The primary difference between the two principal business accounting methods, accrual accounting and cash accounting, is when revenue and expenses are recorded as taking place.
Accrual accounting is the most common accounting practice for corporations. Businesses with annual revenues in excess of $5 million are required to use the accrual method for tax purposes. The impetus for using the accrual method of accounting comes from increasingly complex business transactions, such as selling on credit and extended contracts that continue to provide revenue for a company over a long span of time, and the financial market's desire to have more timely, accurate information on a company's financial situation. This accounting method aims to provide the most accurate, current picture of a company's financial condition.
The accrual method is essentially a matching up of revenues to expenses when the transaction takes place instead of when payment is processed or received, which is the cash basis accounting method. Because income is recorded and reported when goods are delivered or services are rendered rather than when payment is actually made, it is necessary to factor in a "non-payment allowance," commonly an estimated amount that takes into account the fact that some customers/clients fail to pay. (For more, see "How to Decipher Accrual Accounting.")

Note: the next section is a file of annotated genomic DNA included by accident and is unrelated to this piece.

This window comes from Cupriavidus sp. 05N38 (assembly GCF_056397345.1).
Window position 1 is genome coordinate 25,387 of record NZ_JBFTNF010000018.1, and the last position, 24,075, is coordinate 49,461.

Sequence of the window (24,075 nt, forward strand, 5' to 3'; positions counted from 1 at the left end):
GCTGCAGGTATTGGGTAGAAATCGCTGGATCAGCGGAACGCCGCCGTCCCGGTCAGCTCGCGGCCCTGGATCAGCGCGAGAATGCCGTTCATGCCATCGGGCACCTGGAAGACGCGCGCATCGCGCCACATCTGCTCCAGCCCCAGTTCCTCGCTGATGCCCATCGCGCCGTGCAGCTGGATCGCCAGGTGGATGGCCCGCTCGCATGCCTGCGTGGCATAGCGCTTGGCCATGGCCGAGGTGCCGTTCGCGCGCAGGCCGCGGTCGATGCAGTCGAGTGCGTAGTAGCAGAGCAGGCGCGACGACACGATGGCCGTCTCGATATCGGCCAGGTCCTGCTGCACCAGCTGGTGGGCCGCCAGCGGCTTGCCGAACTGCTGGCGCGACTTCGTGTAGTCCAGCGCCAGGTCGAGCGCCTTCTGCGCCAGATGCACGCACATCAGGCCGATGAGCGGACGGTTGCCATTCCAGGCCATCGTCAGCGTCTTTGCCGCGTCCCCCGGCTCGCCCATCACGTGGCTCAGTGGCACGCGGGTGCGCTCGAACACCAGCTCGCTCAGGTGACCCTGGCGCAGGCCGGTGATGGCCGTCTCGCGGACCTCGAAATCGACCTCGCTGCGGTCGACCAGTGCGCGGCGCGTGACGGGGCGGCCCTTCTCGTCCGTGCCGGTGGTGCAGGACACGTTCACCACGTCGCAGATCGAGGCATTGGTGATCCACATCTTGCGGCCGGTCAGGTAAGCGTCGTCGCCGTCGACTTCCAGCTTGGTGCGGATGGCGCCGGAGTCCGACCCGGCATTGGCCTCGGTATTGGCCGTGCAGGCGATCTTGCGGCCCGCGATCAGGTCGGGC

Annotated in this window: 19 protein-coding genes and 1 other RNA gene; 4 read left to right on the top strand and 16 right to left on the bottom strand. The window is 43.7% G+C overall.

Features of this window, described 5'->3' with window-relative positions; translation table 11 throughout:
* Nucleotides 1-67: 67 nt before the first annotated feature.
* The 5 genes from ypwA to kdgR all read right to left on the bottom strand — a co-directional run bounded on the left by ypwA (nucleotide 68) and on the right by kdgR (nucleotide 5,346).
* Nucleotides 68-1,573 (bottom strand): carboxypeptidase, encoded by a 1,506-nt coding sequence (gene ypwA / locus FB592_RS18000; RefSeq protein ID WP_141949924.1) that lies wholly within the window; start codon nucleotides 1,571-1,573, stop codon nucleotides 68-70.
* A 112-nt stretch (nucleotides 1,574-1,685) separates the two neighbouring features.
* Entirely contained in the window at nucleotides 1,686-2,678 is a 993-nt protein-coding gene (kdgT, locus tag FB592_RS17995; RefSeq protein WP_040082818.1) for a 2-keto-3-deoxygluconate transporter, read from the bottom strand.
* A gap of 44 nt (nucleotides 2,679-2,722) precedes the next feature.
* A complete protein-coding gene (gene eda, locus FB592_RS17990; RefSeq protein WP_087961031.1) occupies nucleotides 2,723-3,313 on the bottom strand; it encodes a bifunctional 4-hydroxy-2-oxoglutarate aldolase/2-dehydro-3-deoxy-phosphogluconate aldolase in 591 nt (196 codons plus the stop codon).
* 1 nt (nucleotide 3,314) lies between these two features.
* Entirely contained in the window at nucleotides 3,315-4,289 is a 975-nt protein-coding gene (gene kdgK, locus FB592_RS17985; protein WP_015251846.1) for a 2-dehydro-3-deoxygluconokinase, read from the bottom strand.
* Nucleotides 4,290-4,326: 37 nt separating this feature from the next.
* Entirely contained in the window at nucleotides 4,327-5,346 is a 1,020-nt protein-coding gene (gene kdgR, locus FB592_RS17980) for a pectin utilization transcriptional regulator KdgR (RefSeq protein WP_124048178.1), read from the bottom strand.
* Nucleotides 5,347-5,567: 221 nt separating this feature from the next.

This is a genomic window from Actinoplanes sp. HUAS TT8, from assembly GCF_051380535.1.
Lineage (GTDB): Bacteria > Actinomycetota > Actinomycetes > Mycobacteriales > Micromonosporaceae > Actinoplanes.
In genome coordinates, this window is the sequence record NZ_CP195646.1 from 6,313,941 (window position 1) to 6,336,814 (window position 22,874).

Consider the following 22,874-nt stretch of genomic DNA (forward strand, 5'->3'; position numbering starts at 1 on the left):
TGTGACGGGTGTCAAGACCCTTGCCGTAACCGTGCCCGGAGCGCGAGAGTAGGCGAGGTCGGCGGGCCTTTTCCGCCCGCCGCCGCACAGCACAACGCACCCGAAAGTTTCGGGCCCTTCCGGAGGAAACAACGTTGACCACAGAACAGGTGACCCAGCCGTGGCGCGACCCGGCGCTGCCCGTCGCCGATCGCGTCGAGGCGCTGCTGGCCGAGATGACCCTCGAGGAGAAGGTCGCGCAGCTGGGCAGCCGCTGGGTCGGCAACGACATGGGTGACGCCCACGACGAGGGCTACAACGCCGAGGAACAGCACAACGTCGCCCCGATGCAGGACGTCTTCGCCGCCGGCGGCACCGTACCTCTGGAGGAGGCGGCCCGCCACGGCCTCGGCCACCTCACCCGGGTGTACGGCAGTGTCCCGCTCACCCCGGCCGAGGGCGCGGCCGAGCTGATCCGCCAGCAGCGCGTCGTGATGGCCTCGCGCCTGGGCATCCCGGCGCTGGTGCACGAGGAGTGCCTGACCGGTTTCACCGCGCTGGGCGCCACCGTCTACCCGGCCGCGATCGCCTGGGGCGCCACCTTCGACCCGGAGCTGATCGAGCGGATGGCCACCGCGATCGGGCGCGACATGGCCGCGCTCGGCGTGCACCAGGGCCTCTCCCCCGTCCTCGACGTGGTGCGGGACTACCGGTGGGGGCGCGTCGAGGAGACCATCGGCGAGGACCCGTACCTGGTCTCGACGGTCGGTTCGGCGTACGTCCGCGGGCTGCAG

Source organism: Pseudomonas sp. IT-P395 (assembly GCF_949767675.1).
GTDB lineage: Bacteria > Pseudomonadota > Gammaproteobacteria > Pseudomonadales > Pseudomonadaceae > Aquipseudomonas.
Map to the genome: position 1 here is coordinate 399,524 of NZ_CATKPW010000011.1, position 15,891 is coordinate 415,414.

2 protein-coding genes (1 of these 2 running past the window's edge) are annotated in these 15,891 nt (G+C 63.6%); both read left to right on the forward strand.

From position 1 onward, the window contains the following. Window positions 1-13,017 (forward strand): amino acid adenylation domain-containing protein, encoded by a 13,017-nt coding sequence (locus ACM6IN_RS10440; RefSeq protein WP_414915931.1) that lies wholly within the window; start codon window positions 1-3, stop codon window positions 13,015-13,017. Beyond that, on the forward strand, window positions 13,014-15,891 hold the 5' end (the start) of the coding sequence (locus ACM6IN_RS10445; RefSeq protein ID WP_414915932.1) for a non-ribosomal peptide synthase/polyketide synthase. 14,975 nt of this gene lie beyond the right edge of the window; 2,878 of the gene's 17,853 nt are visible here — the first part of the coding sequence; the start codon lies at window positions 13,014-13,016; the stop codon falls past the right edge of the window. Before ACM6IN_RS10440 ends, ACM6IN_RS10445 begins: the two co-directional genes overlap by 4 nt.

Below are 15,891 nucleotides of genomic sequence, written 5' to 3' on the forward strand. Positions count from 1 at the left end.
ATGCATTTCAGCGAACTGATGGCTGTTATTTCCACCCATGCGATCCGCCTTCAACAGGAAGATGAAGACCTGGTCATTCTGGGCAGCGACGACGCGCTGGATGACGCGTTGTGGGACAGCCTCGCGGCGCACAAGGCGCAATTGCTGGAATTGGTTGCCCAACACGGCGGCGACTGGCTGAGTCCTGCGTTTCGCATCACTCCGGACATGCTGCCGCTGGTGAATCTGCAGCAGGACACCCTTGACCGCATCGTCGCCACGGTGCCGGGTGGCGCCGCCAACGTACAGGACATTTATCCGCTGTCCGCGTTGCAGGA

In cases wherein payment is received prior to goods or services actually being provided, a company initially lists the payment as a liability. The company is liable to deliver the goods or services. Once the good or service is provided, the payment is shifted from being listed as a liability to being listed as revenue for the company. Expenses are handled in the same manner as revenues; as soon as a bill is received, it is recorded as a company expense rather than being recorded after the company actually makes payment.
The cash accounting method is almost exclusively restricted to very small businesses and can work perfectly well for a sole proprietor with a home business. In the modern economy, it is difficult for any standard business to operate on a cash accounting basis. For example, cash accounting simply does not work for a retail operation that sells goods on credit through in-house financing, as it does not provide any means of recording money due from a customer at some future date. The cash method accounts for all revenue and expenses when cash physically changes hands.
Cash basis accounting is simple, straightforward and provides a clear picture of the actual money the company has on hand. In this respect, it is superior to accrual accounting, which does not provide an accurate report of cash on hand. To overcome this problem, companies that use accrual accounting usually have a system set up to monitor cash flow. A weakness of cash accounting is since it does not record future liabilities – bills due but not yet paid – it may paint an inaccurately positive view of a company's current financial condition.
(For related reading, see "When Is Accrual Accounting More Useful Than Cash Accounting?")